Gardaí ‘at risk’ due to lack of prisoner van in rural district

 

 

Gardaí attached to a rural district have told management they now fear for their personal safety due to a lack of adequate transport.

Officers based at Milford station in Donegal have in recent months suffered both verbal and physical abuse at the hands of detainees because the station has no patrol van on site.

The situation has reached such a dire level, Gardaí are considering taking action against the force under health and safety rules, the Irish Independent can reveal.

In one disturbing incident, three officers were forced to disembark a Garda vehicle after a man with a raft of convictions began indiscriminately spitting on them. The Gardaí waited on the side of the road for a prisoner patrol van to arrive from a station located 30km away in Letterkenny.

The criminal in question is well-known to Gardaí, and sources said it was entirely unsuitable for him to be transferred in the back of a routine patrol car.

The patrol car itself was grounded for several days because it was contaminated with saliva.

Officers at Milford have repeatedly pleaded with Garda management for a new public order van after the original was withdrawn in 2013.

The Garda Representative Association (GRA) has also warned that members’ safety would be put at risk unless the vehicle fleet was upgraded. A detailed business plan sent to management states that there are health and safety issues associated with transporting individuals’ long distances – as is often the case in rural Donegal.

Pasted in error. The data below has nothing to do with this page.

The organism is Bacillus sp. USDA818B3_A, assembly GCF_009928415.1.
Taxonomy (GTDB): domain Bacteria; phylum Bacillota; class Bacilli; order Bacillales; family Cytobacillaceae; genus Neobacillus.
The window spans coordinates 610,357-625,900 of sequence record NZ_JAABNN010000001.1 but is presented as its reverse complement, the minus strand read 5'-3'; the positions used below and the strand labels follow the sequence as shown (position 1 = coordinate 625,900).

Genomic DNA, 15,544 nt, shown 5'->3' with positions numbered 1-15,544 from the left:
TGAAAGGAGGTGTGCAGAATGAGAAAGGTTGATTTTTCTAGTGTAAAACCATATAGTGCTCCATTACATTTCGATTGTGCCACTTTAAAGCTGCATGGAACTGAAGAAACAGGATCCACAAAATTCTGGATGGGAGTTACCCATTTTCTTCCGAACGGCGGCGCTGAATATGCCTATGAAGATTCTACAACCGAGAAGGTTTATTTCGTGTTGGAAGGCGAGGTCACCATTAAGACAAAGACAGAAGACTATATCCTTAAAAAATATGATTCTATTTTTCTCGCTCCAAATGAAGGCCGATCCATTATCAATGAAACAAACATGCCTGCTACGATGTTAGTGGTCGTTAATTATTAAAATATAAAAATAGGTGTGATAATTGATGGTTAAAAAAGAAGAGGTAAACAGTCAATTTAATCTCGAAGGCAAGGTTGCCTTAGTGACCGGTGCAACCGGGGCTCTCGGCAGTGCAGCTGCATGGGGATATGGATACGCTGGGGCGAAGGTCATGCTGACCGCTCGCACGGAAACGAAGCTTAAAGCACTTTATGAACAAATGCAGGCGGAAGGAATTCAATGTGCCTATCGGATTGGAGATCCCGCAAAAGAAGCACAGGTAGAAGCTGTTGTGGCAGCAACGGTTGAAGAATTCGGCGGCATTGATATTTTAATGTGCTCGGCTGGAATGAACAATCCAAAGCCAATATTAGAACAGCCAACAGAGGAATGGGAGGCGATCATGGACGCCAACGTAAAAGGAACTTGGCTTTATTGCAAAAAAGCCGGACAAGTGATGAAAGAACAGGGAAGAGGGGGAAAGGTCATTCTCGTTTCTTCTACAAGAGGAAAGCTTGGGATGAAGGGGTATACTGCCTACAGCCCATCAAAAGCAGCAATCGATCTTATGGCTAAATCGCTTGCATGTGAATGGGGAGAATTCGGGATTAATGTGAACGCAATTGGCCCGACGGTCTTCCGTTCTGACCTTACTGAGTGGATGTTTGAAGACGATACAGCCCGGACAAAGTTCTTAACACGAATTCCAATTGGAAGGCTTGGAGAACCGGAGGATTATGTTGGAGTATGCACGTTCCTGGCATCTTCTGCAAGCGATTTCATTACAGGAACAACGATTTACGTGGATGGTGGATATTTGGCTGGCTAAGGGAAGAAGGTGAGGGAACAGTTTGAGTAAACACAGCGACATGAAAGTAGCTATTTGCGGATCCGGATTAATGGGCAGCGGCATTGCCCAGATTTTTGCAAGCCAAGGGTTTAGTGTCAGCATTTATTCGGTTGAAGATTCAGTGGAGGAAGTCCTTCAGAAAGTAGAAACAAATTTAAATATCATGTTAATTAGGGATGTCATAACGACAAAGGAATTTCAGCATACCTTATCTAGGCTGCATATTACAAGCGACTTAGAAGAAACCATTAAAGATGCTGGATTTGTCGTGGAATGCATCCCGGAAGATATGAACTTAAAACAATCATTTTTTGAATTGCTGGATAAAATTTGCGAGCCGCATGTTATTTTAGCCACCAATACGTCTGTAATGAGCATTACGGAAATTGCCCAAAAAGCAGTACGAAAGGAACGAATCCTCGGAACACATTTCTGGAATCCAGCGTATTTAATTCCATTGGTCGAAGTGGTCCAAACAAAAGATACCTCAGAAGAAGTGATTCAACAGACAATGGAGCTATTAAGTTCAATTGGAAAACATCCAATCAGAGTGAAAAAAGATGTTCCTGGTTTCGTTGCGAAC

“Members are in real danger of being assaulted or injured, and the only way to reduce this risk is to have a public order van with cell accommodation available,” the plan states.

“Failure to replace the van will result in public order incidents being more resource intensive, reduce the efficiency of personnel development, and expose the organisation to significant risk of litigation.”

Despite the detailed business plan being presented, Garda management has to date failed to provide a replacement vehicle. This is despite the fact that Deputy Garda Commissioner Donal O’Cualáin told a recent Oireachtas committee hearing that management had improved morale in the force by renewing Garda fleets.

Contacted last night, the GRA representative in Donegal, Brendan O’Connor, confirmed that members were considering taken action under health and safety legislation.

“Certainly the lack of proper Garda vehicles, and the failure to provide proper prisoner transport, has resulted in significant health and safety hazards,” Garda O’Connor said.

“I am coming under pressure from Gardaí to take action on their behalf, because the situation is becoming intolerable.”

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